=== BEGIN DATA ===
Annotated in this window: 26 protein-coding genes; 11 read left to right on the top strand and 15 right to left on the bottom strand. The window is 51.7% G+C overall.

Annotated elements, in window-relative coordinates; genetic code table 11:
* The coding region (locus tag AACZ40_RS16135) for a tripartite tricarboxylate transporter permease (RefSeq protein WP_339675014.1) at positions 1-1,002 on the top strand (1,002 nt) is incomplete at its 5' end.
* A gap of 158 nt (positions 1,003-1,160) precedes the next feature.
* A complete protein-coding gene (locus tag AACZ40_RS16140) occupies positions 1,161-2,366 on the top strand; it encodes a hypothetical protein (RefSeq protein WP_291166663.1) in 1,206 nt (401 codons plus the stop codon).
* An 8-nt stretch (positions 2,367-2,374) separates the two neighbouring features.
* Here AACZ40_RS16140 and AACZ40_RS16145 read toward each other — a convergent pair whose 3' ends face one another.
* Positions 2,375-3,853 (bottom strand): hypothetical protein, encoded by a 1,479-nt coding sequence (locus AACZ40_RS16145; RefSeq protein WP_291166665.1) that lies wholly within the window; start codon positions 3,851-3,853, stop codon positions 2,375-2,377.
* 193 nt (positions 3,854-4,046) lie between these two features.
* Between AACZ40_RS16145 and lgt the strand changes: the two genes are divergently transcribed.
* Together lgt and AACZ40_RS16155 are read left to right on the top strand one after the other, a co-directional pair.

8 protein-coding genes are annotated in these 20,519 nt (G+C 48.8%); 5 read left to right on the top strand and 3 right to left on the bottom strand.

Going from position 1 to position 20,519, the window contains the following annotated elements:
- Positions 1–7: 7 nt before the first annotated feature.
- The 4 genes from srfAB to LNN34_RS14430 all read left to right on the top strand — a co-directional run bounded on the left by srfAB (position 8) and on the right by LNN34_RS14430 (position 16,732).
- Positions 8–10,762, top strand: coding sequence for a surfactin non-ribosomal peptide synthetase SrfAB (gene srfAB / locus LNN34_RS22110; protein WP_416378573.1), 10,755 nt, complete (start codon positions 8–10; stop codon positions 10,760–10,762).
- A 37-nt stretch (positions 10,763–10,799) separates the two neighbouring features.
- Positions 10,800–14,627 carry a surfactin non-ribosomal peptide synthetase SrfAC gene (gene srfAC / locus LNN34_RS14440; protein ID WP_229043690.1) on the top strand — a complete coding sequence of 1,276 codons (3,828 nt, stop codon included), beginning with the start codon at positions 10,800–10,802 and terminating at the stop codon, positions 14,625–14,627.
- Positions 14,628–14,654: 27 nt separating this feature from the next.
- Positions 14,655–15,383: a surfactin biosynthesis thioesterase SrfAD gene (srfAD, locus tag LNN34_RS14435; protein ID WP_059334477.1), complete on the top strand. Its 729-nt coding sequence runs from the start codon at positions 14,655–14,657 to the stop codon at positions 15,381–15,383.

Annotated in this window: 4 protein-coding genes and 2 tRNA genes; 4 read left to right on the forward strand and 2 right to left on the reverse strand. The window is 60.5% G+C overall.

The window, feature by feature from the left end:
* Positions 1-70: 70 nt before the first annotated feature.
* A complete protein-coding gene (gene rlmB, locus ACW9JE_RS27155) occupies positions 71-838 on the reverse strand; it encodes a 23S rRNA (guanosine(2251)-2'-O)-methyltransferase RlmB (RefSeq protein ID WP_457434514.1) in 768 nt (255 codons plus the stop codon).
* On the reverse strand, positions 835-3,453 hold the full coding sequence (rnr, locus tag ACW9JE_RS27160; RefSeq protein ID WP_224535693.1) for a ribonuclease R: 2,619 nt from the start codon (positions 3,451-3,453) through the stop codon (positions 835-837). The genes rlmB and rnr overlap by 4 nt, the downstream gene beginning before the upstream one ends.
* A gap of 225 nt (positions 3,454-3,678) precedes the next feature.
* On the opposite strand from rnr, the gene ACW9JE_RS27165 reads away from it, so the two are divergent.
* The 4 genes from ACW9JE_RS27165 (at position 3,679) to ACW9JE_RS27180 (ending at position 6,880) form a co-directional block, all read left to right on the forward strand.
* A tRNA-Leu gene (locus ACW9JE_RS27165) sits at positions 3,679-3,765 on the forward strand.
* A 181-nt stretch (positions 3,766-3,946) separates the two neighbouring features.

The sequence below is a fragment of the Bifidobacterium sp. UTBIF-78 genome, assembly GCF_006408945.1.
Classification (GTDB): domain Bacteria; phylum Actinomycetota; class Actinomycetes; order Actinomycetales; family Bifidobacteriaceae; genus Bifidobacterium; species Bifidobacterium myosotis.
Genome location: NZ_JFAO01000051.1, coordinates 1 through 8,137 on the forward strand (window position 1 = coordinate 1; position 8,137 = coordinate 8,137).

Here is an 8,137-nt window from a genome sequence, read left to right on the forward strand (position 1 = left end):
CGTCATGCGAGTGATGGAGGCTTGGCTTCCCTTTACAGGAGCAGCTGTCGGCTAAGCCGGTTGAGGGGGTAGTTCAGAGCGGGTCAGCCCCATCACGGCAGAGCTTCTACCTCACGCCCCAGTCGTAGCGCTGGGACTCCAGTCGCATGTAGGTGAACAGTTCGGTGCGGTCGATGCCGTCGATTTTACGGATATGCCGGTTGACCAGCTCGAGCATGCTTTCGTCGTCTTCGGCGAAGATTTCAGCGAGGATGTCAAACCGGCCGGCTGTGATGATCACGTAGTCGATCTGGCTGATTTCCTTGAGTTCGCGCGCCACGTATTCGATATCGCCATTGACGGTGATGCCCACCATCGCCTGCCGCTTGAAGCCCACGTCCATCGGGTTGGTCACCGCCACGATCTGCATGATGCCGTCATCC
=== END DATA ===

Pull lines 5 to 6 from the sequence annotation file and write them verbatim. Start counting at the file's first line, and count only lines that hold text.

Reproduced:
* A complete protein-coding gene (locus tag AACZ40_RS16140) occupies positions 1,161-2,366 on the top strand; it encodes a hypothetical protein (RefSeq protein WP_291166663.1) in 1,206 nt (401 codons plus the stop codon).
* An 8-nt stretch (positions 2,367-2,374) separates the two neighbouring features.